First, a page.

Saturday, December 24, 2005

Merry Sinter Klaas Day



Sinter Klaas - Owen Franken/Corbis


Sinter Klaas comes to New York:

Nicholas made his first inroads into American popular culture towards the end of the 18th century. In December 1773, and again in 1774, a New York newspaper reported that groups of Dutch families had gathered to honor the anniversary of his death.

The name Santa Claus evolved from Nick's Dutch nickname, Sinter Klaas, a shortened form of Sint Nikolaas (Dutch for Saint Nicholas). In 1804, John Pintard, a member of the New York Historical Society, distributed woodcuts of St. Nicholas at the society's annual meeting. The background of the engraving contains now-familiar Santa images including stockings filled with toys and fruit hung over a fireplace.

In 1809, Washington Irving helped to popularize the Sinter Klaas stories when he referred to St. Nicholas as the patron saint of New York in his book, The History of New York. As his prominence grew, Sinter Klaas was described as everything from a "rascal" with a blue three-cornered hat, red waistcoat, and yellow stockings to a man wearing a broad-brimmed hat and a "huge pair of Flemish trunk hose."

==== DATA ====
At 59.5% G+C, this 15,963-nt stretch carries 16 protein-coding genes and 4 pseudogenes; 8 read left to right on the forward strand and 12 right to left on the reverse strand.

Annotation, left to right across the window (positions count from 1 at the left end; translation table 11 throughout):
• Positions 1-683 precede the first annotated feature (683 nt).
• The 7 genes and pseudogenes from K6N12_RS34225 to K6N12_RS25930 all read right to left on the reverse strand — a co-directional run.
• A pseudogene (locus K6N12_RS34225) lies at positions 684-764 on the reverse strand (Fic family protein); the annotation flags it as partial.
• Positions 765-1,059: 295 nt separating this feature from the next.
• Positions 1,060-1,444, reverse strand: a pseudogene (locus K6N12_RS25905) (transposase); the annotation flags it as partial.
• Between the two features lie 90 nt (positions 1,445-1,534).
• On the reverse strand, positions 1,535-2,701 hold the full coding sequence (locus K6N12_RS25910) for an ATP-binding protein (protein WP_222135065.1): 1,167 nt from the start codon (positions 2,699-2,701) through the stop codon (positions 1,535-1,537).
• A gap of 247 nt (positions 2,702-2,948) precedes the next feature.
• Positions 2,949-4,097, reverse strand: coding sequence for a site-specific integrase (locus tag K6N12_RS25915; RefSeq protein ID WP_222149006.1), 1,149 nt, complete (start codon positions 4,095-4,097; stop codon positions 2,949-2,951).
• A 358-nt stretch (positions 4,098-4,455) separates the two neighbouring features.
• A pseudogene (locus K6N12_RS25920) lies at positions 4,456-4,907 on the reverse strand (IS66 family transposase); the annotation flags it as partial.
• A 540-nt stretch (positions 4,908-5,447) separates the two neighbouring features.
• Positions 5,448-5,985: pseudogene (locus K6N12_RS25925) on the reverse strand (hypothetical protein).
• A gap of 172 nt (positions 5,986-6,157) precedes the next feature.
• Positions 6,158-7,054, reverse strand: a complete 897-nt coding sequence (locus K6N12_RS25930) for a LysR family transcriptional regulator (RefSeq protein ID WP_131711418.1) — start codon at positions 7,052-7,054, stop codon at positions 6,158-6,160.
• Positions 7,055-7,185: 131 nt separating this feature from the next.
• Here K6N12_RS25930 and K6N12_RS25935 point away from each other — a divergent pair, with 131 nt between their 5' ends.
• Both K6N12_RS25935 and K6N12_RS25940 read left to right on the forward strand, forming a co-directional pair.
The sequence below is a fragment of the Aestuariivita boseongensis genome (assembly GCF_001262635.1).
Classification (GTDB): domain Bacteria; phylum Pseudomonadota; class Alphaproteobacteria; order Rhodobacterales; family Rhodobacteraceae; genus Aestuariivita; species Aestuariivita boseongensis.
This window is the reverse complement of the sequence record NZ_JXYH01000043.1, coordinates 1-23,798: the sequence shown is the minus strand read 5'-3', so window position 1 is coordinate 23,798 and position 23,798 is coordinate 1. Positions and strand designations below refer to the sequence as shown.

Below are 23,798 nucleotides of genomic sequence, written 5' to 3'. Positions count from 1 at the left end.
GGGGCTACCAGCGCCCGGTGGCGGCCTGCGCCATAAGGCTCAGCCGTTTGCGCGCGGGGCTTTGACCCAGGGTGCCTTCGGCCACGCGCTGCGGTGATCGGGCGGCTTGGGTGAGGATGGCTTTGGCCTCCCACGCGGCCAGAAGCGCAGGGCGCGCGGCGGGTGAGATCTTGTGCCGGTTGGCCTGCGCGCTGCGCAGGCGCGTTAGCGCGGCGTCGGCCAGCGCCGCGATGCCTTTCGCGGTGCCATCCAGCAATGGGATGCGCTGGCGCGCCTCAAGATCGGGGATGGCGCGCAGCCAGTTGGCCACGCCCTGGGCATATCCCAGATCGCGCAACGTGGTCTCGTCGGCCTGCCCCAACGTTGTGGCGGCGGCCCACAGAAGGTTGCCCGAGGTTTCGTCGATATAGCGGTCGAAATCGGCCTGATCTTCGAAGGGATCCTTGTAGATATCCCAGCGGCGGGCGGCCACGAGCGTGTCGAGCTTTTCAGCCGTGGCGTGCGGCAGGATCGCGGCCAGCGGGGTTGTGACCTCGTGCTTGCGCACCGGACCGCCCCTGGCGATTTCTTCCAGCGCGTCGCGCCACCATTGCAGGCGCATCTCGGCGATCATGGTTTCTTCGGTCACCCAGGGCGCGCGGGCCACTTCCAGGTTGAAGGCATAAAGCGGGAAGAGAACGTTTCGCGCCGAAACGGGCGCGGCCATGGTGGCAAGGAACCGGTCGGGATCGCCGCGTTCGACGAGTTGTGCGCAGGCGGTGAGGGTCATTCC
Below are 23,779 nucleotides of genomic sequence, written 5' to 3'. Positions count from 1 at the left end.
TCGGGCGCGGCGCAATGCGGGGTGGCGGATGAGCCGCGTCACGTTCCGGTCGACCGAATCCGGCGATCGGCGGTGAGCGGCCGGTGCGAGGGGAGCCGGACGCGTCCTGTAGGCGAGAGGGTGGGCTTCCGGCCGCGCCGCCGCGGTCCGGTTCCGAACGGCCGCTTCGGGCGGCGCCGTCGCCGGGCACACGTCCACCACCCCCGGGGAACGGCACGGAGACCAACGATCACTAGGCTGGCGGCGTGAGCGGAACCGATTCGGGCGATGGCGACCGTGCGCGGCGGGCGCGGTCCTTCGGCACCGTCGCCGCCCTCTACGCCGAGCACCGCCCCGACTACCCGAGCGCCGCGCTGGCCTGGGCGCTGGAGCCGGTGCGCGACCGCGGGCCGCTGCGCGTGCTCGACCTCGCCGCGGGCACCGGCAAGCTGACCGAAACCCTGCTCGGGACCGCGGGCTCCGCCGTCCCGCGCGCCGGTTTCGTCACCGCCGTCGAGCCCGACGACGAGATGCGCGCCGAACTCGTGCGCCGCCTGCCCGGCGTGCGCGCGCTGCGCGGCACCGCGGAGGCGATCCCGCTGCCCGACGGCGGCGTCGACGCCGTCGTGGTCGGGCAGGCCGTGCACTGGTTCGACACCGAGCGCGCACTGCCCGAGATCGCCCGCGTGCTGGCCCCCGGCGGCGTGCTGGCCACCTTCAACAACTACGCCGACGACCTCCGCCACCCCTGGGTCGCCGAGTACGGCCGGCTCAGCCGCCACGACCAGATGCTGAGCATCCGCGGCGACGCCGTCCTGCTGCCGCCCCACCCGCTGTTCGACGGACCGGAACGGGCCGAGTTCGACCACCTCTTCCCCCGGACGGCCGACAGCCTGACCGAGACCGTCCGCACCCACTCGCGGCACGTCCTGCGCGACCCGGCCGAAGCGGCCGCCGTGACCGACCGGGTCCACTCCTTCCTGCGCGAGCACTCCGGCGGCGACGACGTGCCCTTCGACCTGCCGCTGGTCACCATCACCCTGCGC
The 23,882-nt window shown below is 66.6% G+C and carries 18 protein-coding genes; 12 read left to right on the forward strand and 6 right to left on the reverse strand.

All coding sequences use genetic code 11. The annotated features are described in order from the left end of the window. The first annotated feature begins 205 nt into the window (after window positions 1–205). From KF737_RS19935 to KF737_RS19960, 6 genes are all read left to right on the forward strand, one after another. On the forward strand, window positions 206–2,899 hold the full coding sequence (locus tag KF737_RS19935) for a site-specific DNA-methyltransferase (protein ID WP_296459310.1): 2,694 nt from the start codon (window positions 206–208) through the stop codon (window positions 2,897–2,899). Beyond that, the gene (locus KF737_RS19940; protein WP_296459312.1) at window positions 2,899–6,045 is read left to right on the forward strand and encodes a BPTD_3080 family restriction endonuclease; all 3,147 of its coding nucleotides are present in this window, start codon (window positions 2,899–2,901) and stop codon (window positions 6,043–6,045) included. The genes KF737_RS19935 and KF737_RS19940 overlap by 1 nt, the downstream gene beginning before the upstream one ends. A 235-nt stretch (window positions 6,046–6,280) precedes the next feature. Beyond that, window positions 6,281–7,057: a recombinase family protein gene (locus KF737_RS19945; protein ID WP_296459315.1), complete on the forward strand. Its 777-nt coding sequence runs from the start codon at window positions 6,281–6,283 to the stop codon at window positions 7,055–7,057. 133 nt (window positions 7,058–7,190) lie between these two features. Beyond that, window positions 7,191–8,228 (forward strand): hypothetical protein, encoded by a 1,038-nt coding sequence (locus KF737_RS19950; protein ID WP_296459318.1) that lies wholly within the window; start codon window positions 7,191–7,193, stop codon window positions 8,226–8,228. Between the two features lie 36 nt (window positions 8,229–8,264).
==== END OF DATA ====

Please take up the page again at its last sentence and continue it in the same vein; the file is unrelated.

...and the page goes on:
courtesy of The History Channel

A final bit of trivia: 336 – First recorded celebration of Christmas on December 25 takes place in Rome.

A MERRY CHRISTMAS to my Christian Friends. PEACE ON EARTH is our common prayer.

2 comments:

Juanita said...

For more information about Sinter Klaas/Santa Claus and his Turkish roots, lol- see:
http://www.webcom.com/~intvoice/curtis3.html

10:17 PM

Stella said...

A really charming article that brings back my childhood in Holland. One difference in the festivities is that while Santa Claus deposits presents in stockings, Sinter Klaas puts them in shoes.